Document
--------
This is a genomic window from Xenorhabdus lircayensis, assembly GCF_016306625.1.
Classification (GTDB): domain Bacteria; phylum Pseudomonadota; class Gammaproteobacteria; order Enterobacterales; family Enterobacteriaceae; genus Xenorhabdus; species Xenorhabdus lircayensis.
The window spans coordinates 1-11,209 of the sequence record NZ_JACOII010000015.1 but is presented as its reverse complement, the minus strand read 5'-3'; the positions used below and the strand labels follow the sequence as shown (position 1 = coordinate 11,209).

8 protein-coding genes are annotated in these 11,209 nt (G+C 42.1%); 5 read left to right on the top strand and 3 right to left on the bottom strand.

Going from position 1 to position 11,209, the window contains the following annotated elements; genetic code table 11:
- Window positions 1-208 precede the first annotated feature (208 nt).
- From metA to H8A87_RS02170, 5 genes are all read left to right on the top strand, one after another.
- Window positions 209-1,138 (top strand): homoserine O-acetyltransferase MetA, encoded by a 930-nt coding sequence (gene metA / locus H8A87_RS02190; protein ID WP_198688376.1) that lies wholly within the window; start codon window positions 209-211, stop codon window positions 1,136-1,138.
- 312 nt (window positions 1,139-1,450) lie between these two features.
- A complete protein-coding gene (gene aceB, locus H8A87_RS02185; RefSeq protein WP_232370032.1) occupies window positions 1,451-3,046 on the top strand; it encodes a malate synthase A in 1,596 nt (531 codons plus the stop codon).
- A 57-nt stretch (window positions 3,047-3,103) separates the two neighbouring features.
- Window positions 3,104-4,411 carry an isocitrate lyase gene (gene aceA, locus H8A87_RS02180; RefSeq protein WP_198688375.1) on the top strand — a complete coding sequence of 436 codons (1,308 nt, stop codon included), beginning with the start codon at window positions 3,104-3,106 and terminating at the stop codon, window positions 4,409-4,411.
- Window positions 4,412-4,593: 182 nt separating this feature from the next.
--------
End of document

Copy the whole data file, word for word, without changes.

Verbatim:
This is a genomic window from Xenorhabdus lircayensis, assembly GCF_016306625.1.
Classification (GTDB): domain Bacteria; phylum Pseudomonadota; class Gammaproteobacteria; order Enterobacterales; family Enterobacteriaceae; genus Xenorhabdus; species Xenorhabdus lircayensis.
The window spans coordinates 1-11,209 of the sequence record NZ_JACOII010000015.1 but is presented as its reverse complement, the minus strand read 5'-3'; the positions used below and the strand labels follow the sequence as shown (position 1 = coordinate 11,209).

8 protein-coding genes are annotated in these 11,209 nt (G+C 42.1%); 5 read left to right on the top strand and 3 right to left on the bottom strand.

Going from position 1 to position 11,209, the window contains the following annotated elements; genetic code table 11:
- Window positions 1-208 precede the first annotated feature (208 nt).
- From metA to H8A87_RS02170, 5 genes are all read left to right on the top strand, one after another.
- Window positions 209-1,138 (top strand): homoserine O-acetyltransferase MetA, encoded by a 930-nt coding sequence (gene metA / locus H8A87_RS02190; protein ID WP_198688376.1) that lies wholly within the window; start codon window positions 209-211, stop codon window positions 1,136-1,138.
- 312 nt (window positions 1,139-1,450) lie between these two features.
- A complete protein-coding gene (gene aceB, locus H8A87_RS02185; RefSeq protein WP_232370032.1) occupies window positions 1,451-3,046 on the top strand; it encodes a malate synthase A in 1,596 nt (531 codons plus the stop codon).
- A 57-nt stretch (window positions 3,047-3,103) separates the two neighbouring features.
- Window positions 3,104-4,411 carry an isocitrate lyase gene (gene aceA, locus H8A87_RS02180; RefSeq protein WP_198688375.1) on the top strand — a complete coding sequence of 436 codons (1,308 nt, stop codon included), beginning with the start codon at window positions 3,104-3,106 and terminating at the stop codon, window positions 4,409-4,411.
- Window positions 4,412-4,593: 182 nt separating this feature from the next.